The Canon Digital IXUS 75 is a stylish slimline compact camera with an enormous LCD screen and plenty of bits under the bonnet.
While 7 megapixels is by no means the highest resolution around, does the IXUS 75 have enough tricks up its exquisitely tailored sleeve to make it worth the £150-£200 price tag? We tested to see if the IXUS 75 was a significant improvement over the popular IXUS 70.
The IXUS series is one of the most stylish compact ranges around. The IXUS 75's two-tone black and silver styling slashes diagonally across the frame, and looks great with a milled black ring around the lens. At just 20mm deep, the plastic body feels light yet sturdy but is prone to scratches.
The IXUS 75's best design feature is the enormous 76mm (3-inch) LCD screen. This gives loads of extra real estate for composing or viewing your images.
Considering that there aren't many features on the IXUS 75, there's quite a lot of buttons. The circular clickpad and central function button on our model felt rather gummy and loose in their housing, while the function button is slightly too bulbous to make the surrounding pad truly comfortable.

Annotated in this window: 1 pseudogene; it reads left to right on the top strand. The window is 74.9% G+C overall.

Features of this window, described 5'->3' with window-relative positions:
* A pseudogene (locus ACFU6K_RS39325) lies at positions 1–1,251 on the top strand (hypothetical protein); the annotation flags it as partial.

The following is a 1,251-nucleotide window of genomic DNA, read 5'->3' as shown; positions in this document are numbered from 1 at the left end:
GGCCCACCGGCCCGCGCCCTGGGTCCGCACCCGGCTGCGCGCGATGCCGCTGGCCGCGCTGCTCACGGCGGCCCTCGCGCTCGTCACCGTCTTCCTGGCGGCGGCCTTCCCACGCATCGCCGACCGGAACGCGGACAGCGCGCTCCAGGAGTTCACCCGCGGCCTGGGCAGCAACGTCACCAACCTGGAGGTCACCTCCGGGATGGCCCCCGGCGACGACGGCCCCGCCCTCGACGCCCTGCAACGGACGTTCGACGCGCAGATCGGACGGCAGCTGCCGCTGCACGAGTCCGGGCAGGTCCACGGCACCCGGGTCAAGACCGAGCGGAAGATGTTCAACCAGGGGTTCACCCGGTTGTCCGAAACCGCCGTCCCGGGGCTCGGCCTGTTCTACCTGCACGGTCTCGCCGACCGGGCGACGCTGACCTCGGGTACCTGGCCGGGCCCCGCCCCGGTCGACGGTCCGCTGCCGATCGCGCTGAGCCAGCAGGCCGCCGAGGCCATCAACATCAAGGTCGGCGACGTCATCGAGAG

However, the clickpad's ability to sense where you're resting your finger and display the options onscreen is a clever twist. You can also customise the print options button as a shortcut to adjust settings like exposure compensation and white balance while in shooting mode.
The IXUS 75 is a little light on features. There's no optical image stabilisation or internal memory, and the features you do get are rather lacklustre. The f/2.8-4.9, 3x zoom lens with a focal length range equivalent to 35 by 105mm is pretty standard.
Unlike other compacts, the IXUS 75's face detection merely finds one face per photo. The flash options are just on or off, and red-eye reduction can only be applied manually in playback mode by moving a frame over the subject's eyes. It's fiddly and best left to your photo software.
You don't get any internal memory but we actually like that, as compact onboard memories are usually so paltry as to be utterly pointless. An equally paltry 32MB SD card is bundled with the IXUS 75 (nine pictures, anyone?) so you'll have to invest in more memory.
There's the usual wealth of scene modes, white balance presets and broad ISO range, but neither manual control nor aperture or shutter-priority. Menus are correspondingly simple, with the only minor inconsistency being that the delete button calls up a general menu instead of going straight to the delete function.
The IXUS 75 goes some way to redeeming itself with its all-important focus assist lamp, often omitted on budget cameras, for helping the autofocus work its mojo in low light.
The self-timer is also well-thought out, allowing you to set your own interval up to 10 seconds, or opt for 15 or 30 seconds of face-aching grins.